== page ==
Severe Salt Wasting in a 16-day-old Male




Hamilton, Luke
Sun Bae, Mi
Cielonko, Luke A.
Hamby, Tyler
Wilson, Don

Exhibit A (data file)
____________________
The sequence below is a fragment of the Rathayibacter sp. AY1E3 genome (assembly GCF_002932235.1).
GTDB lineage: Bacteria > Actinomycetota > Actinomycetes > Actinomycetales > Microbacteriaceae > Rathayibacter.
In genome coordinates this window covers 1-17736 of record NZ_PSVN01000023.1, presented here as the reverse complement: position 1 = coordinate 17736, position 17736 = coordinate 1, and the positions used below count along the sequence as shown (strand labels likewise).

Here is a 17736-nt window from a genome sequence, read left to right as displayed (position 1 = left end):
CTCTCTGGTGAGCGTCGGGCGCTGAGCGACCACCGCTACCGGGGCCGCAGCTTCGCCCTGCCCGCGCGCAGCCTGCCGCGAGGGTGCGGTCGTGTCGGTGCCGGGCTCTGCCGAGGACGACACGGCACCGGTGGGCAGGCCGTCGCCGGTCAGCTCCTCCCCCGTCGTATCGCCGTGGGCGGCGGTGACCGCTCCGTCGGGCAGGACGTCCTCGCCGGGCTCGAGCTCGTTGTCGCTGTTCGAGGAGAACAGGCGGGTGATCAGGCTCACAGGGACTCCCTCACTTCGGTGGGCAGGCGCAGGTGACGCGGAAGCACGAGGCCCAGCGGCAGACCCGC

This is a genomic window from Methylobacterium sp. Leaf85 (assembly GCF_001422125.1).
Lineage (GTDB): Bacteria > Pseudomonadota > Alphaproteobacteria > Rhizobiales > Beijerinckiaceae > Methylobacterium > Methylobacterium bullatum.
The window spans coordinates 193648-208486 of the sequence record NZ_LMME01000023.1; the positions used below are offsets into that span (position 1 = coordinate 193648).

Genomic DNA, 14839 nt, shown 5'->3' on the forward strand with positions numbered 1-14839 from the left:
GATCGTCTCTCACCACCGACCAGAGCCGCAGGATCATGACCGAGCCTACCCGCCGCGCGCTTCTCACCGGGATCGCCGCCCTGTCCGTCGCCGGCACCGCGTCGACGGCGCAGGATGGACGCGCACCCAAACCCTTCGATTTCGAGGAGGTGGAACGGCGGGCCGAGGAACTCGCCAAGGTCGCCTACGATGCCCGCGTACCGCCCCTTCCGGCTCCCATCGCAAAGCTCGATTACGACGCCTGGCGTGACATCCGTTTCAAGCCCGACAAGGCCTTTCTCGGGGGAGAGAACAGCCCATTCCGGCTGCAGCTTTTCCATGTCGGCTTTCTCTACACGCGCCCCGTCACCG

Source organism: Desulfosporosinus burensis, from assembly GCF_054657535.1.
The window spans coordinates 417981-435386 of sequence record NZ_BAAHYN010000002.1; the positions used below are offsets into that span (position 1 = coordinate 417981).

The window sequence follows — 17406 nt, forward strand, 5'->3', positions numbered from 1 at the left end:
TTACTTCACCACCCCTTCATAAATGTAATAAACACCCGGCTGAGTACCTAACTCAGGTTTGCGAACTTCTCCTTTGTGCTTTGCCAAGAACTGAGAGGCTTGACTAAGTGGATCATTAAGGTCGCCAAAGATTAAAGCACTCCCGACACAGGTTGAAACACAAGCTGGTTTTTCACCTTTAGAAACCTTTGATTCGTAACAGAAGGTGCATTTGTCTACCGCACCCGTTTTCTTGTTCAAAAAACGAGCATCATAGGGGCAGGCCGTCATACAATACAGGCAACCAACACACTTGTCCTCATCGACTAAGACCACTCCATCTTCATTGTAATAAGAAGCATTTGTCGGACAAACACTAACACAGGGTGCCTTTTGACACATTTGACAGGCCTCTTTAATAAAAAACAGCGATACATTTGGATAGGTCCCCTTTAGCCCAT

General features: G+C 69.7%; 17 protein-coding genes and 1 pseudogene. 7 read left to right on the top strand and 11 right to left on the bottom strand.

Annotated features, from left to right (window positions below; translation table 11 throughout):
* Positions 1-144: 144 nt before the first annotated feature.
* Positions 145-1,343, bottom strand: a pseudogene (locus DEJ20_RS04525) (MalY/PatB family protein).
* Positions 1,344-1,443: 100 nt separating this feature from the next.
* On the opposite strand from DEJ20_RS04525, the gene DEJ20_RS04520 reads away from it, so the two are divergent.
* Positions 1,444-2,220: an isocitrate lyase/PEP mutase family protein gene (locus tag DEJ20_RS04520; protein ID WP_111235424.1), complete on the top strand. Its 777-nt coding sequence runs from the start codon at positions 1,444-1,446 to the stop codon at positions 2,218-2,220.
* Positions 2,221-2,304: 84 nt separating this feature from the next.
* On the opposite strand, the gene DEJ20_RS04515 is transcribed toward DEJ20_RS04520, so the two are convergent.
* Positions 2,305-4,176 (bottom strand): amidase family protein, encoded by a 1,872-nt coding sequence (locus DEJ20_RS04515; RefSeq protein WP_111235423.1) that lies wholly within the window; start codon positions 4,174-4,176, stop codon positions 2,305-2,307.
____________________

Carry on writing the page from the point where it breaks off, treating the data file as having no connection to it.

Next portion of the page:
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Severe salt-wasting X-linked Adrenal Hypoplasia Congenita (X-AHC) is a rare cause of severe salt-wasting in affected males. We present a 16-day-old non-Hispanic male who experience marked hyponatremia and hyperkalemia, initially thought to have 11-hydroxylase congenital adrenal hyperplasia (CAH). A 16-day-old male was born at term following an uncomplicated pregnancy, labor and delivery. Because of poor feeding, electrolytes were ordered which revealed severe electrolyte imbalance. The child was assumed to have CAH due to elevation of cortisol precursors. He was treated with IV glucocorticoid and remained on IV fluids until his electrolyte balance and acidosis were corrected. These were replaced by oral glucocorticoid and mineralocorticoid, and salt supplementation was given orally. Once able to tolerate oral intake, IV fluids were tapered and discontinued. Based upon the family history, genetic testing was ordered, revealing a mutation in NROB1, consistent with a diagnosis of X-AHC. X-AHC may be misdiagnosed as CAH: a rare disorder caused by a genetic mutation on the NR0B1 gene, is estimated to occur in 1:140,000 to 1:1,200,000 live births. Initial treatment of CAH and X-AHC are similar. Both require mineralocorticoid and glucocorticoid replacement. However, misdiagnosis may lead to life threatening electrolyte abnormalities following withdrawal of mineralocorticoid therapy in infants thought to have 11-OH-lase deficiency. Although much less common than CAH, corrected identification of X-AHC allows proper management, appropriate genetic counseling, and anticipation of concomitant and future co-morbidities associated with X-AHC.